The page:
In our community, I know that many of us have concerns about the cost of health insurance and the availability of life-improving or live-saving medications. Just this year, drug companies have raised the wholesale retail prices on 450 medications. As for medication availability, recent surveys have revealed doctors and physicians struggling with burdensome prior authorization protocols that slow down or restrict their ability to prescribe medications for their patients.

Anne Carney

Fortunately, two of my colleagues — Sen. Heather Sanborn (D-Portland) and Rep. Amy Roeder (D-Bangor) — have introduced bills to help protect Mainers from an unfair practice that some insurance companies use and to ensure patients can get their prescription medications.

Sanborn’s bill would protect Mainers from double billing. For those who don’t know, double billing occurs when a patient’s insurance company uses a “co-pay accumulator program” that – usually unknown to the patient – stops manufacturer copay assistance coupons from counting toward both the patient’s deductible and maximum out-of-pocket spending. Sadly, the patient ends up paying more for the prescription drug, even though they needed financial help to pay for it in the first place. Patients can suffer financial hardship, especially when they need expensive medications.

For example, a patient might be taking a pre-exposure prophylactic (PreP) to prevent HIV named Descovy, which has a retail cost of $2,165.79. The drug manufacturer, Gilead, has a co-pay assistance (coupon) program that helps patients afford their medicine. However, if the patient’s insurance company uses a co-pay accumulator program, then the patient’s discounted co-pay does not count toward the patient’s annual out-of-pocket maximums. Eventually, the patient will end up paying their full deductible. Sanborn’s bill, LD 1783, would prevent double billing, which would protect Mainers from financial hardship and ruin when they need expensive prescription medications.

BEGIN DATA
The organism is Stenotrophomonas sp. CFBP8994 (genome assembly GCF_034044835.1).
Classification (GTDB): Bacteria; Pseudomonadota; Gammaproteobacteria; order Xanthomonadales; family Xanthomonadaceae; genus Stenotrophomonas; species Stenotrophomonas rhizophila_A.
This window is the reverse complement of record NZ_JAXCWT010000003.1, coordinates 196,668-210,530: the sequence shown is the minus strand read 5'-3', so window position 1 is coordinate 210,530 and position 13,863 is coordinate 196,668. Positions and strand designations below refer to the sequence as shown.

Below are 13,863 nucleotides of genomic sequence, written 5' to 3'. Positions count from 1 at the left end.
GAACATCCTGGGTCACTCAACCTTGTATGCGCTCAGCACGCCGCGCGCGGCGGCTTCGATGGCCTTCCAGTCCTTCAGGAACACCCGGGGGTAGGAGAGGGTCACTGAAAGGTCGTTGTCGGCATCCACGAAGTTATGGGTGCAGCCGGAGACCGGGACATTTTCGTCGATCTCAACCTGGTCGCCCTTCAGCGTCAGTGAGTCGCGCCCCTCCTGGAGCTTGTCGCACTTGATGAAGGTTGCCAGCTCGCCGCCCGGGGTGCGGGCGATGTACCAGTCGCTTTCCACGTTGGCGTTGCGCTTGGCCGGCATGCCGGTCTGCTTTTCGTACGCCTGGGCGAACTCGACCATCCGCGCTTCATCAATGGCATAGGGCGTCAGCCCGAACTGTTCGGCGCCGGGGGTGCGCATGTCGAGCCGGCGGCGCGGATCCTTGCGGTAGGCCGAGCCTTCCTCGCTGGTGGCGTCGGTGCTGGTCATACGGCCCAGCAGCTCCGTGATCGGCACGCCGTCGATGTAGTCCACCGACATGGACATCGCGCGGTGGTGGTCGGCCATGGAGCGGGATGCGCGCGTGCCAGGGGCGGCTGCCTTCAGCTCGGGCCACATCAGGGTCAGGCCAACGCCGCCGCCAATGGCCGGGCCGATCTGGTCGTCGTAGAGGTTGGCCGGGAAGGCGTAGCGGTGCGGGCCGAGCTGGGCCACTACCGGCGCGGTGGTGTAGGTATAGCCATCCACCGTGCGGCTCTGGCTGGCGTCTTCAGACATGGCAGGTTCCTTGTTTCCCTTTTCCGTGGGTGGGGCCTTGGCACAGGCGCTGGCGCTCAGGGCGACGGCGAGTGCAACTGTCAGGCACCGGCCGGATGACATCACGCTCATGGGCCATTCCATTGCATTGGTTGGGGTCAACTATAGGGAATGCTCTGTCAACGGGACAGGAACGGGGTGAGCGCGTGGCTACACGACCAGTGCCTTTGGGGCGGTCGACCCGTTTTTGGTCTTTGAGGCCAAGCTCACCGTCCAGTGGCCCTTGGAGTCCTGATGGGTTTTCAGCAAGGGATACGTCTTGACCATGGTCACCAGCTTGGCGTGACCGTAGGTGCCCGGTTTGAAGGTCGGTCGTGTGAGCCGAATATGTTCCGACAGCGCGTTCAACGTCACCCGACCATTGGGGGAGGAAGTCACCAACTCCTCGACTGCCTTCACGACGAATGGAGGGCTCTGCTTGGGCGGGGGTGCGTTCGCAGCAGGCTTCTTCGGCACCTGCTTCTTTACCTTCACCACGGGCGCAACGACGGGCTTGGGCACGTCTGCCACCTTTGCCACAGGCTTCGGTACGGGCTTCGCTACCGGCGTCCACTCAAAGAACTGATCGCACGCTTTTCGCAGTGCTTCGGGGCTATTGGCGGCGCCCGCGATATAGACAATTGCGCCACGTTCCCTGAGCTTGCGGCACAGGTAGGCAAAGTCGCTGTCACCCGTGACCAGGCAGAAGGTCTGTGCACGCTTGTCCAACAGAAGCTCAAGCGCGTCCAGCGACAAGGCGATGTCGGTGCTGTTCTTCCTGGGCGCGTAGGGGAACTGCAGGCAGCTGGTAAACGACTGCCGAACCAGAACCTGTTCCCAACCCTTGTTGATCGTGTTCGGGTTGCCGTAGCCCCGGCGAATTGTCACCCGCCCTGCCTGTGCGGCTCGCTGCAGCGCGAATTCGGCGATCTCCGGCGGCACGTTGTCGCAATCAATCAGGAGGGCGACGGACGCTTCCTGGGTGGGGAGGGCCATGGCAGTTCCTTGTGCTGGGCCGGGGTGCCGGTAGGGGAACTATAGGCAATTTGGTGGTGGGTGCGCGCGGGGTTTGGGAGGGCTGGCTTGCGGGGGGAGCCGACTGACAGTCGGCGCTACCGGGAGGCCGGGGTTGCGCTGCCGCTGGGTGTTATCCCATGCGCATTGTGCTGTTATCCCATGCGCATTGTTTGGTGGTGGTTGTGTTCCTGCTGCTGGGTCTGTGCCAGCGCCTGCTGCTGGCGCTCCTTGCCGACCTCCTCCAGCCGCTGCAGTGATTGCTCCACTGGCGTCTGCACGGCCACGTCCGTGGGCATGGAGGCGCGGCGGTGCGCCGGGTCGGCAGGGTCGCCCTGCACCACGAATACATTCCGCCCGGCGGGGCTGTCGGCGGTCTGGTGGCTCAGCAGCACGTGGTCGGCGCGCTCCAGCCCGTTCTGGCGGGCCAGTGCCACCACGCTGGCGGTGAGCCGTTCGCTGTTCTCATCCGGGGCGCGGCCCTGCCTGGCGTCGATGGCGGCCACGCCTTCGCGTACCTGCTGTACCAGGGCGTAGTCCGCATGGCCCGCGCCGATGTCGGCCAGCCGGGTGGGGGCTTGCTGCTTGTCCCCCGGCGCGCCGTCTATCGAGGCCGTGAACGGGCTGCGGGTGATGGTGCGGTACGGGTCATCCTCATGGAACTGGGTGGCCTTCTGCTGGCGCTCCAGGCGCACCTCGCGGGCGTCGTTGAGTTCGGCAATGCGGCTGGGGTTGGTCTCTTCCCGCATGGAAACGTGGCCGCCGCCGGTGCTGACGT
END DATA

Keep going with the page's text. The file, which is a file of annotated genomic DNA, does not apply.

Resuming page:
My colleagues and I are working in other ways to ensure that patients can access their prescription medications. Roeder’s bill, LD 1776, would allow pharmacists to dispense emergency supplies of medications to a patient when a prescription authorization is unavailable. As long as the pharmacist has a record of a past prescription, then they can provide medication to the patient.

The bill would require insurance companies cover the emergency medication supply. The bill would also give patients who are coping with chronic conditions, such as asthma, diabetes or a heart condition, peace of mind that they can access their medicine during an emergency.

On these issues, and others, my colleagues and I remain committed to helping Mainers live happy, healthy and full lives. I know there is much work ahead to make health care affordable for everyone, but I also know these two bills will alleviate the financial strains caused by high health costs and uncertain access to prescription drugs.

If you have questions about health care and medication, please contact Consumers for Affordable Healthcare. Its Consumer Assistance Helpline is 1-800-965-7476. If you ever need other assistance or want to share your comments and thoughts with me, please contact me.

Anne Carney represents Senate District 29: Cape Elizabeth, South Portland and part of Scarborough. She can be reached at or 207-287-1515.

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